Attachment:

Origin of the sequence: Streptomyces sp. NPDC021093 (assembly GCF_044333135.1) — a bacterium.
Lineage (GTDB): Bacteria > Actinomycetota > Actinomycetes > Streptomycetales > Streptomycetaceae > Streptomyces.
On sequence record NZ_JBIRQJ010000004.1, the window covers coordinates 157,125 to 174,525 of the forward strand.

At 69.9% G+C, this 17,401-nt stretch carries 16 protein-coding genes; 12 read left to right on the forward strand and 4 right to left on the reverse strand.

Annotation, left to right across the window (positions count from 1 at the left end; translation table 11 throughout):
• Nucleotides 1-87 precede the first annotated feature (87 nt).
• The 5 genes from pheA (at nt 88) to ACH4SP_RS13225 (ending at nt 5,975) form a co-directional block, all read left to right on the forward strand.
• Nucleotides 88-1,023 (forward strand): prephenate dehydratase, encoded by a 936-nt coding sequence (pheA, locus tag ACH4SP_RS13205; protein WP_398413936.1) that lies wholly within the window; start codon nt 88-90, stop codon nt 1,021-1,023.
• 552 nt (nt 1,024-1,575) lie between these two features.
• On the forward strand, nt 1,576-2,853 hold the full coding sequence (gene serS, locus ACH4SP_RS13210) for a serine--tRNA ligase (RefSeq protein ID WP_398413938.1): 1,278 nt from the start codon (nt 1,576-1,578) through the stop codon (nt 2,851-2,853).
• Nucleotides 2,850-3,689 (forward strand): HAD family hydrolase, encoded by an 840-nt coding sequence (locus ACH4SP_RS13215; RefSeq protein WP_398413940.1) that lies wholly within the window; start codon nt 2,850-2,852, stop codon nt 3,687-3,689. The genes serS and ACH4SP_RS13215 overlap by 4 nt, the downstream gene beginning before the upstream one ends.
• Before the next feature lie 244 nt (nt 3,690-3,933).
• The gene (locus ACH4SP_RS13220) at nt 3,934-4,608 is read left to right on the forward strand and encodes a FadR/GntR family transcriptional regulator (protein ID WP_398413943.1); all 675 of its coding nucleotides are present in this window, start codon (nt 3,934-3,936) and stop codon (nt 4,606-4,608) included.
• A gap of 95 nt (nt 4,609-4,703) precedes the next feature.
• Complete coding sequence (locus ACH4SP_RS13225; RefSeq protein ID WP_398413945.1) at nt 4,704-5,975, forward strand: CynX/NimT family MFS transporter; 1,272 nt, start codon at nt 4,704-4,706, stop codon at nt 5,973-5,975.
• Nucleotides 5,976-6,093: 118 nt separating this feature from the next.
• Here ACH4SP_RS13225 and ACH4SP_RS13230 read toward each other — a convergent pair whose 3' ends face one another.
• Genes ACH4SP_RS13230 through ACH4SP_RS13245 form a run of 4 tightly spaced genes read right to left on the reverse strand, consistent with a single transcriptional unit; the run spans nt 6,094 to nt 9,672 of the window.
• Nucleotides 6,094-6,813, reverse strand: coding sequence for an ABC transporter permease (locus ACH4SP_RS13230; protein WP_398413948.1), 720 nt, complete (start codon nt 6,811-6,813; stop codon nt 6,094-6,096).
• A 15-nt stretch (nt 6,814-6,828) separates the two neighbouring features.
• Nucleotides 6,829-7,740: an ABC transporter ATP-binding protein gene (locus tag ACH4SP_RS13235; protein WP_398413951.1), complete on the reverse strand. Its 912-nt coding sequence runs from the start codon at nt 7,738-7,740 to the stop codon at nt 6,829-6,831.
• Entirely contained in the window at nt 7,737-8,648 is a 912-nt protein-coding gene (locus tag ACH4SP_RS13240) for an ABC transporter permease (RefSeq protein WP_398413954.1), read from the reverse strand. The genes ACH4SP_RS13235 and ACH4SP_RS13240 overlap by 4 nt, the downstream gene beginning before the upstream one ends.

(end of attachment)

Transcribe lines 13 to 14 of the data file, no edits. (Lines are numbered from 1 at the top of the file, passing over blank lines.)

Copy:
• The gene (locus ACH4SP_RS13220) at nt 3,934-4,608 is read left to right on the forward strand and encodes a FadR/GntR family transcriptional regulator (protein ID WP_398413943.1); all 675 of its coding nucleotides are present in this window, start codon (nt 3,934-3,936) and stop codon (nt 4,606-4,608) included.
• A gap of 95 nt (nt 4,609-4,703) precedes the next feature.